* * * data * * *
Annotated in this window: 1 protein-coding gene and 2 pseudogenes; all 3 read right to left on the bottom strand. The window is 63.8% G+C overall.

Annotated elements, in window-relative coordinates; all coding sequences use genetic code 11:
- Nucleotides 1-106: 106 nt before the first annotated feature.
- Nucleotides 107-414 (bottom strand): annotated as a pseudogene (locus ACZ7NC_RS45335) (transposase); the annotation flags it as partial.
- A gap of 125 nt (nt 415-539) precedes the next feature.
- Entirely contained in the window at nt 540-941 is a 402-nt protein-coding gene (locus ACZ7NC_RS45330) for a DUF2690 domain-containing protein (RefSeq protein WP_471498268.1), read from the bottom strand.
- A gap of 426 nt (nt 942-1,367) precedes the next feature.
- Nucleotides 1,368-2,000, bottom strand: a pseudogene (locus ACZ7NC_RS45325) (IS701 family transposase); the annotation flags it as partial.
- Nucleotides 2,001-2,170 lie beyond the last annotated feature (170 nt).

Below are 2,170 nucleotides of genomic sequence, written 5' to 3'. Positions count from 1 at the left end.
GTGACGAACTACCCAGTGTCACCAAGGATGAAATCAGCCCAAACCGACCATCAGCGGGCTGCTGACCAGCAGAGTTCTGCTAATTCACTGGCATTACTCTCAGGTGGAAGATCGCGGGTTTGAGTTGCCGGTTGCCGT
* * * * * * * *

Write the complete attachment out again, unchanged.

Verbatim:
Annotated in this window: 1 protein-coding gene and 2 pseudogenes; all 3 read right to left on the bottom strand. The window is 63.8% G+C overall.

Annotated elements, in window-relative coordinates; all coding sequences use genetic code 11:
- Nucleotides 1-106: 106 nt before the first annotated feature.
- Nucleotides 107-414 (bottom strand): annotated as a pseudogene (locus ACZ7NC_RS45335) (transposase); the annotation flags it as partial.
- A gap of 125 nt (nt 415-539) precedes the next feature.
- Entirely contained in the window at nt 540-941 is a 402-nt protein-coding gene (locus ACZ7NC_RS45330) for a DUF2690 domain-containing protein (RefSeq protein WP_471498268.1), read from the bottom strand.
- A gap of 426 nt (nt 942-1,367) precedes the next feature.
- Nucleotides 1,368-2,000, bottom strand: a pseudogene (locus ACZ7NC_RS45325) (IS701 family transposase); the annotation flags it as partial.
- Nucleotides 2,001-2,170 lie beyond the last annotated feature (170 nt).

Below are 2,170 nucleotides of genomic sequence, written 5' to 3'. Positions count from 1 at the left end.
GTGACGAACTACCCAGTGTCACCAAGGATGAAATCAGCCCAAACCGACCATCAGCGGGCTGCTGACCAGCAGAGTTCTGCTAATTCACTGGCATTACTCTCAGGTGGAAGATCGCGGGTTTGAGTTGCCGGTTGCCGT